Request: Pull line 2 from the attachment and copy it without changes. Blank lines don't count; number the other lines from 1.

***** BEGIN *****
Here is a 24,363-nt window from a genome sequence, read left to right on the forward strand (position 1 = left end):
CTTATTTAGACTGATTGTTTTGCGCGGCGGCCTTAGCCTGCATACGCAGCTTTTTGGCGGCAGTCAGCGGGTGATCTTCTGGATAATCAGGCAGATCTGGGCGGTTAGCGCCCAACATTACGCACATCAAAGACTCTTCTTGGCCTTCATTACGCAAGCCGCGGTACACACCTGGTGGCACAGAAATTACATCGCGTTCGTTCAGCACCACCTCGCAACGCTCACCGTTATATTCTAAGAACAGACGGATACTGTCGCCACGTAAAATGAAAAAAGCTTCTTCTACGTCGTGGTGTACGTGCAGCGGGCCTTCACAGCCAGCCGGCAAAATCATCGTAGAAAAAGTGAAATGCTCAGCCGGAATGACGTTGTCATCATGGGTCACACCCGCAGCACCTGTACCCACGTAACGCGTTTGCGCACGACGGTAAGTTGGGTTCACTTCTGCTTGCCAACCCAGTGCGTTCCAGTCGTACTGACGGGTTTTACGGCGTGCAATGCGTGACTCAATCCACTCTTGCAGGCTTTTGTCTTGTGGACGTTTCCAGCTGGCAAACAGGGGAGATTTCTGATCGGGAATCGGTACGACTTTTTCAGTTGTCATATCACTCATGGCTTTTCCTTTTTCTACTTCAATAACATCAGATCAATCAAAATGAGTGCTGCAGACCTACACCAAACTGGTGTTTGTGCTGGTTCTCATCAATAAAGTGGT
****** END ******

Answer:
CTTATTTAGACTGATTGTTTTGCGCGGCGGCCTTAGCCTGCATACGCAGCTTTTTGGCGGCAGTCAGCGGGTGATCTTCTGGATAATCAGGCAGATCTGGGCGGTTAGCGCCCAACATTACGCACATCAAAGACTCTTCTTGGCCTTCATTACGCAAGCCGCGGTACACACCTGGTGGCACAGAAATTACATCGCGTTCGTTCAGCACCACCTCGCAACGCTCACCGTTATATTCTAAGAACAGACGGATACTGTCGCCACGTAAAATGAAAAAAGCTTCTTCTACGTCGTGGTGTACGTGCAGCGGGCCTTCACAGCCAGCCGGCAAAATCATCGTAGAAAAAGTGAAATGCTCAGCCGGAATGACGTTGTCATCATGGGTCACACCCGCAGCACCTGTACCCACGTAACGCGTTTGCGCACGACGGTAAGTTGGGTTCACTTCTGCTTGCCAACCCAGTGCGTTCCAGTCGTACTGACGGGTTTTACGGCGTGCAATGCGTGACTCAATCCACTCTTGCAGGCTTTTGTCTTGTGGACGTTTCCAGCTGGCAAACAGGGGAGATTTCTGATCGGGAATCGGTACGACTTTTTCAGTTGTCATATCACTCATGGCTTTTCCTTTTTCTACTTCAATAACATCAGATCAATCAAAATGAGTGCTGCAGACCTACACCAAACTGGTGTTTGTGCTGGTTCTCATCAATAAAGTGGT